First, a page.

Hawke’s Bay come-back for rare Blue Duck
Trust property listed as a Whio recovery site
New Zealand’s endangered Whio, or Blue Duck (Hymenolaimus malacorhynchos), is thriving in the mountainous rivers and streams of inland Hawke’s Bay according to a survey conducted by the privately funded Forest Lifeforce Restoration (FLR) Trust and the Department of Conservation (DOC). The catchment areas of the Waiau and Te Hoe rivers, bordering the Trust’s 6,120 hectare Maungataniwha Native Forest, have now been classified a ‘Recovery Site’ by DOC’s Whio Recovery Group (WRG).
Similar Whio densities at the FLR Trust’s nearby Pohokura property, and duplicated in informal counts elsewhere at Maungataniwha, indicate that relatively substantial populations are likely to exist across the southern Whirinaki and Te Urewera ranges according to Pete Shaw, FLR trustee and Maungataniwha Native Forest estate manager.
“We’re hoping these results indicate at least a partial plateau in the decline of Whio across inland Hawke’s Bay,” Shaw said.
The census, conducted at the end of last year and the beginning of this, found 19 breeding pairs along 41km of waterway, a density described by the Trust as “immensely encouraging”. It also found 13 single ducks and 29 juveniles along the same stretches of water.
A post-survey report issued by the Trust and DOC says Whio numbers in the Maungataniwha block now exceed the population density of many other North Island sites. South Island sites are naturally less dense so are not included in comparisons.
The WRG classifies North Island sites it monitors as either Security Sites or Recovery Sites. The former are priority areas for DOC and there are four across the North Island.
Recovery Sites receive lesser amounts of funding but often have some form of stoat control. As with the Trust’s activities at Maungataniwha, stoat control at several Recovery Sites is funded and operated by private land owners.
At 0.47 pairs per kilometre the Maungataniwha Whio population density is approximately half the average of North Island Security Sites, but more than double the average density of Recovery Sites.
Maungataniwha’s close proximity to the Whirinaki Security Site, little more than 15km away in a straight line, underscores its appeal as a recovery site according to DOC biodiversity ranger Helen Jonas.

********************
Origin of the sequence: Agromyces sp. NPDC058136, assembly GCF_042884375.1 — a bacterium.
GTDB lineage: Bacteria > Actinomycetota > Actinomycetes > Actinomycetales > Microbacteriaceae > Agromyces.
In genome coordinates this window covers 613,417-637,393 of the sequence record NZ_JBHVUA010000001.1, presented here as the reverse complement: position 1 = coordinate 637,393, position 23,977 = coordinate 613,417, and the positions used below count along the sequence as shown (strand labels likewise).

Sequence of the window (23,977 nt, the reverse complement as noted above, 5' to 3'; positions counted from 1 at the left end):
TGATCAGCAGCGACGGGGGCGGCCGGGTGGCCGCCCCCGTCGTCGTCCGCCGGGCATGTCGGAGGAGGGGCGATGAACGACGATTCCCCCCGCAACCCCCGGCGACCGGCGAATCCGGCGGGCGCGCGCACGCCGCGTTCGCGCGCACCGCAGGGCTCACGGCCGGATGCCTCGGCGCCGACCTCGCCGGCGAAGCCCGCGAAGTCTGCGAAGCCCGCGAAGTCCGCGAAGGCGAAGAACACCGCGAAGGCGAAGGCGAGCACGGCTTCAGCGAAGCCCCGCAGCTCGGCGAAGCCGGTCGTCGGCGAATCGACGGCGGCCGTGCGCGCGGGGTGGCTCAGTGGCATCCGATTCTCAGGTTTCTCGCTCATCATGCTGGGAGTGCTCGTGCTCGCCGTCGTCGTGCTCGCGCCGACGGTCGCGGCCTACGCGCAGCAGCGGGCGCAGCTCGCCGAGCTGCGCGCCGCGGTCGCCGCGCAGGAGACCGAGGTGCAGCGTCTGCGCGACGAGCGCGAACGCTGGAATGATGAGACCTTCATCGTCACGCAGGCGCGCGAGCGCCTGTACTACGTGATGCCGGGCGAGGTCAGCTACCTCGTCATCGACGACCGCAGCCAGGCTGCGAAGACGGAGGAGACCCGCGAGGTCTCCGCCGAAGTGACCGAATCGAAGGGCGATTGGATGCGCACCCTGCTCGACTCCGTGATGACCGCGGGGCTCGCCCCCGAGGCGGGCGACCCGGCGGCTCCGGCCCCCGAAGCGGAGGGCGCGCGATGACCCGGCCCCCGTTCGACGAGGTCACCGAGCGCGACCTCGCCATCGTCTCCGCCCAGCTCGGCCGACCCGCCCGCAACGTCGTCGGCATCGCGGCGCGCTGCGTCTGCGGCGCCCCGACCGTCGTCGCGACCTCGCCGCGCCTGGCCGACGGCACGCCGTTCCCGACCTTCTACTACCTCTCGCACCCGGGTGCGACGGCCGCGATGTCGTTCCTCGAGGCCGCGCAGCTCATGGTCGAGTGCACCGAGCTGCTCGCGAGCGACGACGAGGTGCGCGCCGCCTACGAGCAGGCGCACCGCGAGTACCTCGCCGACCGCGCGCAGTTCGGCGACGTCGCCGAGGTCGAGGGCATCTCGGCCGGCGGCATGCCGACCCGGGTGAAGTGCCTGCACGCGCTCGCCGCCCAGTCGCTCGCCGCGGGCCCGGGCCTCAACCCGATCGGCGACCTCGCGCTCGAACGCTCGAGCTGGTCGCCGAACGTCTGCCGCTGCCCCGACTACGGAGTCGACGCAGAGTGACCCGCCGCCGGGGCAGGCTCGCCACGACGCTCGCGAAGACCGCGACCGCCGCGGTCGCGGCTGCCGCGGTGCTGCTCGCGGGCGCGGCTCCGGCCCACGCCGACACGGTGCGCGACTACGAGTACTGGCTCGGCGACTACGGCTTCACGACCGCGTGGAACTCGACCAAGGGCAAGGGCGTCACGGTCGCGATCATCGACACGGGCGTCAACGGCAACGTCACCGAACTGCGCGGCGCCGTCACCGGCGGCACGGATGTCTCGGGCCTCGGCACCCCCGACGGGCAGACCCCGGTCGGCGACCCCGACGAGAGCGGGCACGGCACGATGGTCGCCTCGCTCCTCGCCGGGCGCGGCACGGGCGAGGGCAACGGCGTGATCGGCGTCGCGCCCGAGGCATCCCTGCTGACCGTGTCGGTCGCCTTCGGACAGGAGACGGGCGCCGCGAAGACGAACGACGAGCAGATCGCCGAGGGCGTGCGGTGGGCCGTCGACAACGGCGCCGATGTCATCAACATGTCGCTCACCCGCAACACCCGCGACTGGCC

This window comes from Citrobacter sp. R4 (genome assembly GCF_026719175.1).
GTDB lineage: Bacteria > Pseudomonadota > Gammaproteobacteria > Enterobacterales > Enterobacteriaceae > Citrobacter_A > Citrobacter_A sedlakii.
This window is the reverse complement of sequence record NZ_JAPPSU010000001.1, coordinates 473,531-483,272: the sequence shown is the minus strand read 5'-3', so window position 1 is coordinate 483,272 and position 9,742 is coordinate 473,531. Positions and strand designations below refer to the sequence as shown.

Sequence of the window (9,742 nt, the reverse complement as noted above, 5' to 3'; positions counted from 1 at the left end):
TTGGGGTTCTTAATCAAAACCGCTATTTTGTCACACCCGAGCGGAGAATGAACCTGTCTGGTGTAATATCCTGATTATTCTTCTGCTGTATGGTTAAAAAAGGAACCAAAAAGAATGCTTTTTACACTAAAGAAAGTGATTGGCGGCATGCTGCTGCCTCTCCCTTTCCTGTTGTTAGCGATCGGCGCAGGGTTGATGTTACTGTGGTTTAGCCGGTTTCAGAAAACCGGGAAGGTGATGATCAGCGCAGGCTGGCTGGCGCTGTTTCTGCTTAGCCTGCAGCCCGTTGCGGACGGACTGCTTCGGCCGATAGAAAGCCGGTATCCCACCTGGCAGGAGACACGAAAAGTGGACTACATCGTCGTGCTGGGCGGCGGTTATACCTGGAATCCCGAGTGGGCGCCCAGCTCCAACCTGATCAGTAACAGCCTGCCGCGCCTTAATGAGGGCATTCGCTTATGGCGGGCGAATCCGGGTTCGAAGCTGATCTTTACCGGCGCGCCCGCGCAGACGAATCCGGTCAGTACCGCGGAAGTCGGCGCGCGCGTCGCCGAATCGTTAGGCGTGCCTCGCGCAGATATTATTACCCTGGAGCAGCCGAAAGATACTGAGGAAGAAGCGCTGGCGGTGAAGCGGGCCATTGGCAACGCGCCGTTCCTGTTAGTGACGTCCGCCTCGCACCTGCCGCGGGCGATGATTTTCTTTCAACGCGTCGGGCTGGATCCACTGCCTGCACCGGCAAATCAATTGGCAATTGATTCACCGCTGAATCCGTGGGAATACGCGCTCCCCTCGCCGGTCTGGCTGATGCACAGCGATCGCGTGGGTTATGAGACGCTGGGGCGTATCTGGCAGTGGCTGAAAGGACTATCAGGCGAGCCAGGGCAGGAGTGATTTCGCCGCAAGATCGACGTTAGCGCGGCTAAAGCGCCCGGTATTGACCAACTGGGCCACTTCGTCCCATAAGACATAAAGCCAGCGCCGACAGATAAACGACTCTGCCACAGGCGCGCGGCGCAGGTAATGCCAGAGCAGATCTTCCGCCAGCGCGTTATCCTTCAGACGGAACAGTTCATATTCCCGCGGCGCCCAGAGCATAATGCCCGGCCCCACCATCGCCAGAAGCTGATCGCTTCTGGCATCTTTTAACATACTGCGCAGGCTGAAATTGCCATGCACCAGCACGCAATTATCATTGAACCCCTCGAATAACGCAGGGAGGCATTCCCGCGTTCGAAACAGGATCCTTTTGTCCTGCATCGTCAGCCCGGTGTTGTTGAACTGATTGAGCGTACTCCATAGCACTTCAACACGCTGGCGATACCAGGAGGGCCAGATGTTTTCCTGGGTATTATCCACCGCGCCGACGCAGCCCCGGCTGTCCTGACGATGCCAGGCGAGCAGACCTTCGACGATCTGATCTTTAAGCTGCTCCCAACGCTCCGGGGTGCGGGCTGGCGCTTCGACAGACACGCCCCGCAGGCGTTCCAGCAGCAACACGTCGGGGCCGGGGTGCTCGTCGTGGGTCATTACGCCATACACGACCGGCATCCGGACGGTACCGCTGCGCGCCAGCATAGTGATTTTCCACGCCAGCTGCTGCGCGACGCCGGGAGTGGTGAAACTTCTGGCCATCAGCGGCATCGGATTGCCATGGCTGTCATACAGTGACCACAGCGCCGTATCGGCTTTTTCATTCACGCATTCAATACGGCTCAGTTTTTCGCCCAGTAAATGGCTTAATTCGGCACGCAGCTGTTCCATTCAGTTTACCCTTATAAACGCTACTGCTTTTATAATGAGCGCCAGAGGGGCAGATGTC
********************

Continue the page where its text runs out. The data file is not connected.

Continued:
“Juveniles will easily be able to disperse between these two sites which will assist the WRG’s long-term goal of establishing ‘stepping stones’ between Security Sites,” she said.
The FLR Trust/DOC survey was timed for the Whio breeding season in December/January, when most breeding pairs would have juveniles.
“It was important that we got some idea of juvenile production,” Shaw said.
The survey consisted of walking in or alongside rivers and streams, crisscrossing them and, in some cases rafting or tubing them, to look and listen for sign such as faeces and calls. Features such as likely roost areas with protective overhead cover were examined particularly closely. Whio Recovery Group Leader Andy Glaser also used a dog to sniff out concealed ducks.
DOC says the area’s Whio are benefitting from the extensive predator trapping undertaken by the FLR Trust in support of its Maungataniwha Kiwi Project, one of the most prolific and successful kiwi conservation initiatives in the country.
The Maungataniwha area has been included in the Department of Conservation Natural Heritage Management System (NHMS) as an ecosystem that is a good representative of its type nationally. NHMS attempts to identify and protect good examples of all of New Zealand’s ecosystems and it is significant that Maungataniwha is listed among them.
Whio themselves are the ninth highest ranked species nationally in the NHMS system, making them a priority for conservation efforts - particularly where a good population overlaps with a NHMS-ranked ecosystem.
The FLR Trust’s Maungataniwha Whio research project complements its Whio secure breeding project on its nearby property at Pohokura. In addition to these initiatives and the Maungataniwha Kiwi Project it runs a series of native flora and fauna regeneration projects. These include a drive to increase the wild-grown population of Kakabeak (Clianthus maximus), an extremely rare type of shrub, and the re-establishment of native plants and forest on 4,000 hectares currently, or until recently, under pine.